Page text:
In the world of Westeros, there are Seven Kingdoms, long ago independent, now united under the Iron Throne, but those named king never seem to last long in this world of corrupt, power-hungry families.  There are two main families which readers are first introduced to: the Starks and the Lanisters, emulating the Wars of the Roses with the Yorks and Lancasters.  With the Starks there is proud and strong Ned, who is to be the King’s Hand to Robert Baratheon, and his determined and caring wife, Catelyn.  The sons are Rob, the eldest, Jon Snow, a bastard, Bran who suffers a debilitating accident, and Rickon who is too young to really understand what is going on.  The daughters are Sansa, who is a young, fair maiden always looking for her knight in shining armor to whisk her off her feet; and Arya, who is boyish and wants to learn how to fight with a sword, ride a horse into battle, and defend herself.  The Lannisters are a different type of family, constantly looking for gain whether it is with land, riches, or power.  At the head of the household is the aging Lord Tywin, with his children: the beautiful, blond and blue-eyed Jaime and his twin Cersei – who share much more than a sibling affection – and little Tyrion, a dwarf who has had to fight for everything in his entire life.  Cersei is wife to the king, Robert Baratheon, and together they have young Joffrey, heir to the throne, along with Tommen and Myrcella.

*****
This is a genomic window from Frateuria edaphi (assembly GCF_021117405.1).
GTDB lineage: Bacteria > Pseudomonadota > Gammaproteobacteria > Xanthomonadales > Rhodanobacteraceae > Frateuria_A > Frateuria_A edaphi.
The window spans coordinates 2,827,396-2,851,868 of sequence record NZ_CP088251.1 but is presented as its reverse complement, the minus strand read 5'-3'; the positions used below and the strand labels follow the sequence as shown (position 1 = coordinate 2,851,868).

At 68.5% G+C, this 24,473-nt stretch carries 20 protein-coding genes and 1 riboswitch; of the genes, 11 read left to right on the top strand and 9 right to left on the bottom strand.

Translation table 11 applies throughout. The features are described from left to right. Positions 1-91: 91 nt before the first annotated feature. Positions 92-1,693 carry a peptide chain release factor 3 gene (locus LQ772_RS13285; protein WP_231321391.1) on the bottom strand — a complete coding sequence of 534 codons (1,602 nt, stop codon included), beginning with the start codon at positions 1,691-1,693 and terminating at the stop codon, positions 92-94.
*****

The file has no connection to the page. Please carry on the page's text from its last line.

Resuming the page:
While tension builds between the families at King’s landing, far to the north lies the Wall – 700 feet tall and 300 miles long, protecting the Seven Kingdoms from the evils of the far north.  There lies myth and legends of demons and ghouls, as well as a landless king.  It is here John Snow is sent.  To the east in the Free Cities is Viserys and Daenerys Targaryen, the last surviving children of King Aerys II, looking to one day take back the throne that is rightfully theirs.